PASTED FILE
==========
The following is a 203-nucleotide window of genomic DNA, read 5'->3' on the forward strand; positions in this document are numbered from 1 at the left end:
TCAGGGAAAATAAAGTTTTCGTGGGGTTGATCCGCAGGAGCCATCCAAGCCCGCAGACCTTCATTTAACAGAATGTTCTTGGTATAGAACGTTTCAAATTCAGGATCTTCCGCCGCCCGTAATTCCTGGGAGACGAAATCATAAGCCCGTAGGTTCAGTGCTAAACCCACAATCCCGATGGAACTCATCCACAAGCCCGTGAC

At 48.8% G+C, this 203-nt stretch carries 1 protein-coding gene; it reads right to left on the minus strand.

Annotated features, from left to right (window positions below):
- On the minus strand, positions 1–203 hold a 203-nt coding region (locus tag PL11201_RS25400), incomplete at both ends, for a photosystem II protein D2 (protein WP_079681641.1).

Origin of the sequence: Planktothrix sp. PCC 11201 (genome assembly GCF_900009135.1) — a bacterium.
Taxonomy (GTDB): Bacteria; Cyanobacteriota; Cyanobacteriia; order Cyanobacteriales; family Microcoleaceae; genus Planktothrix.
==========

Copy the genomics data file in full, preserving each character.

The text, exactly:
The following is a 203-nucleotide window of genomic DNA, read 5'->3' on the forward strand; positions in this document are numbered from 1 at the left end:
TCAGGGAAAATAAAGTTTTCGTGGGGTTGATCCGCAGGAGCCATCCAAGCCCGCAGACCTTCATTTAACAGAATGTTCTTGGTATAGAACGTTTCAAATTCAGGATCTTCCGCCGCCCGTAATTCCTGGGAGACGAAATCATAAGCCCGTAGGTTCAGTGCTAAACCCACAATCCCGATGGAACTCATCCACAAGCCCGTGAC

At 48.8% G+C, this 203-nt stretch carries 1 protein-coding gene; it reads right to left on the minus strand.

Annotated features, from left to right (window positions below):
- On the minus strand, positions 1–203 hold a 203-nt coding region (locus tag PL11201_RS25400), incomplete at both ends, for a photosystem II protein D2 (protein WP_079681641.1).

Origin of the sequence: Planktothrix sp. PCC 11201 (genome assembly GCF_900009135.1) — a bacterium.
Taxonomy (GTDB): Bacteria; Cyanobacteriota; Cyanobacteriia; order Cyanobacteriales; family Microcoleaceae; genus Planktothrix.